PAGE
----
Prague, Czech Republic – The Ministry of Finance and the Czech National Bank will once more recommend to the government not to set any date for the adoption of the euro, according to the Czech News Agency (CTK).
The recommendation from the country’s two main financial and monetary institutions comes ahead of a Monday meeting during which the government is set to examine if the Czech Republic fulfills the so-called “Maastricht convergence criteria” and whether it should set a date to join the monetary union.
The government of Prime Minister Andrej Babis (ANO) had already indicated that it was not planning to adopt the euro as the Czech national currency during the current mandate.
Both the Finance Ministry and Czech National Bank had also previously recommended not to set an adoption date.
According to EU treaties, all member states (except for Denmark and previously the UK, who negotiated an opt-out clause) are legally required to join the euro once they meet the convergence criteria: price stability, soundness and sustainability of public finances, exchange rate stability through participation to the Exchange Rate Mechanism (ERM II) for at least two years and long-term interest rates.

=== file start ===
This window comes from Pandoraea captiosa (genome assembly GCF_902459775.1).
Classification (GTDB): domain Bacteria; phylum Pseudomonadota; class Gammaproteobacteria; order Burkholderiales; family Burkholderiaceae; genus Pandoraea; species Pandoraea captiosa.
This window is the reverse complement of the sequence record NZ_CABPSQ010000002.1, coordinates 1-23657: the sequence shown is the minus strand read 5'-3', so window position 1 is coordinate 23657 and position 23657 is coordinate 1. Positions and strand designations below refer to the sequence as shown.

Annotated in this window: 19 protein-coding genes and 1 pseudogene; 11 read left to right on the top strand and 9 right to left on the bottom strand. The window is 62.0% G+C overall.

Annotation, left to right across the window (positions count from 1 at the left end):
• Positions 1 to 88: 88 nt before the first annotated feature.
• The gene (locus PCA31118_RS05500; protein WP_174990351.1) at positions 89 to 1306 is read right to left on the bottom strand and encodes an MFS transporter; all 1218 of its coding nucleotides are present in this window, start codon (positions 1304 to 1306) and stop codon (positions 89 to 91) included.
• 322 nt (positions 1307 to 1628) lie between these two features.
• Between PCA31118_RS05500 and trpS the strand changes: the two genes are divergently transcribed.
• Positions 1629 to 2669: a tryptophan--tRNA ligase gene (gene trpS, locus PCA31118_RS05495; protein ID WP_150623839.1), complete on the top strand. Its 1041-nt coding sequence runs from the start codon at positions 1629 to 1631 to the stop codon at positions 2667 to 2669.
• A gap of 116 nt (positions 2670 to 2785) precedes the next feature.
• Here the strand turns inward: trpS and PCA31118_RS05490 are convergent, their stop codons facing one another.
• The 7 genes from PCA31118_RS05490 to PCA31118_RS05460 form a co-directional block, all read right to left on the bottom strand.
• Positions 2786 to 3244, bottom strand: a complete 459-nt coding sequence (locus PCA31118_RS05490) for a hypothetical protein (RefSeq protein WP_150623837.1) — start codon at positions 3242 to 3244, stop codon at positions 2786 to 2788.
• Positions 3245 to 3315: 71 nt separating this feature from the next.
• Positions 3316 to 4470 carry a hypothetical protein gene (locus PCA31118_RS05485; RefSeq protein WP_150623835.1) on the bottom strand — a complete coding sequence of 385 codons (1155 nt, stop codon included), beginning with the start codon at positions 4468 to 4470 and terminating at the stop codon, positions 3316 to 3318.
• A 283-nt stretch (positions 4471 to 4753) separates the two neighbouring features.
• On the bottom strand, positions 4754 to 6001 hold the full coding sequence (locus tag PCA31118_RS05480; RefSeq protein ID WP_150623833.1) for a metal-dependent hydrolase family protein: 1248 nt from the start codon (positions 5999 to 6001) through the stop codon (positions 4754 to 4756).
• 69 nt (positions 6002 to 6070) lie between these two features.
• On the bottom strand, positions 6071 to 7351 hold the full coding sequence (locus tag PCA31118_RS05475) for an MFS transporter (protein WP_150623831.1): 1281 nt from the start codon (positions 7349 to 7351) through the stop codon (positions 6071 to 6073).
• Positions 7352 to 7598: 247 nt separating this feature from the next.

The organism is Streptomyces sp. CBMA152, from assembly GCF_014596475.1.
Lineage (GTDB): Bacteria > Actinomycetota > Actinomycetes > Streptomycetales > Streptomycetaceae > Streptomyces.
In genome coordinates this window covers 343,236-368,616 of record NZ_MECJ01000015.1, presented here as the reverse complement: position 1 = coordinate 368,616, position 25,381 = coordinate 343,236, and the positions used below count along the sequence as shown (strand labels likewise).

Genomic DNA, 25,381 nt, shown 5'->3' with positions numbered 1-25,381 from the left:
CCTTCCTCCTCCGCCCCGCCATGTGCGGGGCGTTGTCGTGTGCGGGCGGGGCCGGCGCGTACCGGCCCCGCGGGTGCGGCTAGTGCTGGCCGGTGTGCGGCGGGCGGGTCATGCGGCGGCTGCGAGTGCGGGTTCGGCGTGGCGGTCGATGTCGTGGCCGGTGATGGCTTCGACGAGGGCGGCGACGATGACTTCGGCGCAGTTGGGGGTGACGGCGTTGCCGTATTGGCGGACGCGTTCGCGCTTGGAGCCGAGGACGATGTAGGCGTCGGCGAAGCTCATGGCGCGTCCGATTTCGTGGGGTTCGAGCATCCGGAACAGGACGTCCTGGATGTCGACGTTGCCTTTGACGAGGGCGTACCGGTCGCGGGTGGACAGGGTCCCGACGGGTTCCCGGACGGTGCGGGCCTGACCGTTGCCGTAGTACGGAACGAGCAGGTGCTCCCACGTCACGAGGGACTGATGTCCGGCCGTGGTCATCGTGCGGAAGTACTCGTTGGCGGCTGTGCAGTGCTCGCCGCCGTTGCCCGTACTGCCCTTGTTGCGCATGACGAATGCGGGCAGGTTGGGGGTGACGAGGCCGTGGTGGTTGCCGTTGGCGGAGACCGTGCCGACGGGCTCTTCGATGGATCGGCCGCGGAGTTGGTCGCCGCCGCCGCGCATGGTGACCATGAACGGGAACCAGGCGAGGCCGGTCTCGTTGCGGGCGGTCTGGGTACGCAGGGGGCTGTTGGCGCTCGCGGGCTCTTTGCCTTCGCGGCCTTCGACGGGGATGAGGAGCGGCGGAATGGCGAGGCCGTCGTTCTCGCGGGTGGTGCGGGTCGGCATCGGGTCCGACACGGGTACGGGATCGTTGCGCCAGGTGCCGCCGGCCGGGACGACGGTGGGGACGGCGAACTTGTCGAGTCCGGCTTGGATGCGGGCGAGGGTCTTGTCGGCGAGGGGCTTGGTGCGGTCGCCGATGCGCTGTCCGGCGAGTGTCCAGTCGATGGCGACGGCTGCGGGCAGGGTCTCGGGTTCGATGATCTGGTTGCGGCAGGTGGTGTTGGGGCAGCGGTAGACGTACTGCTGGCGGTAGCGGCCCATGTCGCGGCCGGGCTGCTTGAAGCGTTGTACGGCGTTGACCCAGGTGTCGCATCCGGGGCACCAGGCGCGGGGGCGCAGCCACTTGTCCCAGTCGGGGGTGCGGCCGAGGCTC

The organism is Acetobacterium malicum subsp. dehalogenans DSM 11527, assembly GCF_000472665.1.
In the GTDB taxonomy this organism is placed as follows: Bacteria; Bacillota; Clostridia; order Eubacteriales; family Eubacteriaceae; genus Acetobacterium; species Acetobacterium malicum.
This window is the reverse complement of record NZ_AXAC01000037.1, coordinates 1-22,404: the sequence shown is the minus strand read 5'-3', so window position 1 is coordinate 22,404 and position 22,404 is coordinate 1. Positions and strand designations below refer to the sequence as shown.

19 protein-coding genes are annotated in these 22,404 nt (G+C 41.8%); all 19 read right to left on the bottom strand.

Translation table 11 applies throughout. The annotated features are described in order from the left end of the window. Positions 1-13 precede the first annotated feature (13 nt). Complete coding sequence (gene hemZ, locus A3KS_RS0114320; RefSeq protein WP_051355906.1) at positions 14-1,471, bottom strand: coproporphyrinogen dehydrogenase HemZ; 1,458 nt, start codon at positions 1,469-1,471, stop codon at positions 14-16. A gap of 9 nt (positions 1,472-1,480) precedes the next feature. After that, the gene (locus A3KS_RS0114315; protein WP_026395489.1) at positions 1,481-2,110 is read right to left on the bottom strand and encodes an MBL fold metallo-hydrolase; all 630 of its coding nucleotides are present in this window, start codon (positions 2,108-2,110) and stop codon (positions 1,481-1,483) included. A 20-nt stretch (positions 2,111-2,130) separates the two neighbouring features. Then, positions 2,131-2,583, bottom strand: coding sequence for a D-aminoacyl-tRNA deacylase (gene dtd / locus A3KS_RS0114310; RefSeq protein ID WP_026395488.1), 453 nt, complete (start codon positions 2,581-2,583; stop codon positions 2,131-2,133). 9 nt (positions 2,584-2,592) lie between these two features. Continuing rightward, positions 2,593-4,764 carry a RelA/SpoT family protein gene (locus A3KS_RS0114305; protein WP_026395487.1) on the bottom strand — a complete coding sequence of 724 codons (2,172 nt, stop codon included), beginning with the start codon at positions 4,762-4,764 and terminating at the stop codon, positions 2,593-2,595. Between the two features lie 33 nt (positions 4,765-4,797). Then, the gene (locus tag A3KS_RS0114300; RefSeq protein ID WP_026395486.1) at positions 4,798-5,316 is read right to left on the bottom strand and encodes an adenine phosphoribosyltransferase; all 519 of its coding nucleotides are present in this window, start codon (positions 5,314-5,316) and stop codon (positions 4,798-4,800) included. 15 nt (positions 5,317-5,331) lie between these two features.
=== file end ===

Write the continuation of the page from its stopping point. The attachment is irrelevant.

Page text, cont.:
However, it remains up to national governments to set a date or choose to indefinitely postpone the ratification and adoption process of joining the union.
According to current figures, and partly due to impact of the COVID-induced economic crisis, the Czech Republic would only meet the last criterion this year, and report one of the highest inflation rates in the EU and a budget deficit of around 6% of GDP (three percentage points higher than EU requirements).
With popular support for the euro among the lowest in Europe, according to the latest Eurobarometers, successive Czech governments over the past few years have all refrained from expressing their support to join the Euro-zone.
Among Visegrad Group countries, Slovakia is the only one to have adopted the euro, in 2009.
For more on the Czech Republic’s complex relationship with the EU’s common currency, you can read our insight piece on the topic.